A hospital patient, Mando, said, “After I had my heart attack, nobody noticed that I was also depressed. Everything was centered on my heart and how my valves and arteries are functioning. When I didn’t want to eat or see anyone, they just blamed it on my cardiac problems. It took my son making an appointment with a therapist before anyone took notice.”
Each week, I do therapy and counseling sessions in a veterans hospital with a lot of elderly patients walking around. So many of these senior patients are on medication, suffering from physical ailments. My doctor friend and chief of the surgery, Dr. Nap, once told me that it can be a challenge to recognize that diagnosis is not always simple. This is true, especially among soldier-veteran elderly patients who are generally reluctant to admit or face emotional distress.
In late-stage life, there is usually a high rate of chronic illnesses and medications. Some illnesses, like cardiac or lung problems, produce symptoms that are the same to those going through psychological anxiety or panic attacks — erratic heartbeat, shortness of breath, and difficulty breathing. An elderly patient’s condition can also be complicated by the onset of Alzheimer or dementia, since anxiety or fears appear to be part of these medical disorders.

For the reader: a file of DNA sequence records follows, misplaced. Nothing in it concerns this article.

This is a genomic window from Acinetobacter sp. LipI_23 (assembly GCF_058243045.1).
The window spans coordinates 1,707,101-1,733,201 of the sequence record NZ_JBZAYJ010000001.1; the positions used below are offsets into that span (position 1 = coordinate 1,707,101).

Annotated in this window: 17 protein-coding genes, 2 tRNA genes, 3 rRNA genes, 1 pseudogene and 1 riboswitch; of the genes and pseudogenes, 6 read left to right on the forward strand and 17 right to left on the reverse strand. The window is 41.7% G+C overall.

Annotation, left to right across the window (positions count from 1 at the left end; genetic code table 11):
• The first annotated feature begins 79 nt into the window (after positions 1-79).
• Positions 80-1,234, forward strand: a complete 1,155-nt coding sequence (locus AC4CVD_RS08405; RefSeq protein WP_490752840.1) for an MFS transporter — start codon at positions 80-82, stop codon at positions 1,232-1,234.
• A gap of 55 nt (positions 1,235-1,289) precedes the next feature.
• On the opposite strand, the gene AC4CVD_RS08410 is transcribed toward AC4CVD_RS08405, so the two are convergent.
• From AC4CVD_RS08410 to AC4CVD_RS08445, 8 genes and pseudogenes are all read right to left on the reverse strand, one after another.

Therefore, for late-life or senior patients, there is always a need to separate the medical and psychological/emotional/spiritual causes of depressive disorder/anxiety/fear symptoms. Sometimes, we can be surprised by our blind spots and misperceptions that we don’t pay close attention to what elderly patients are really telling us.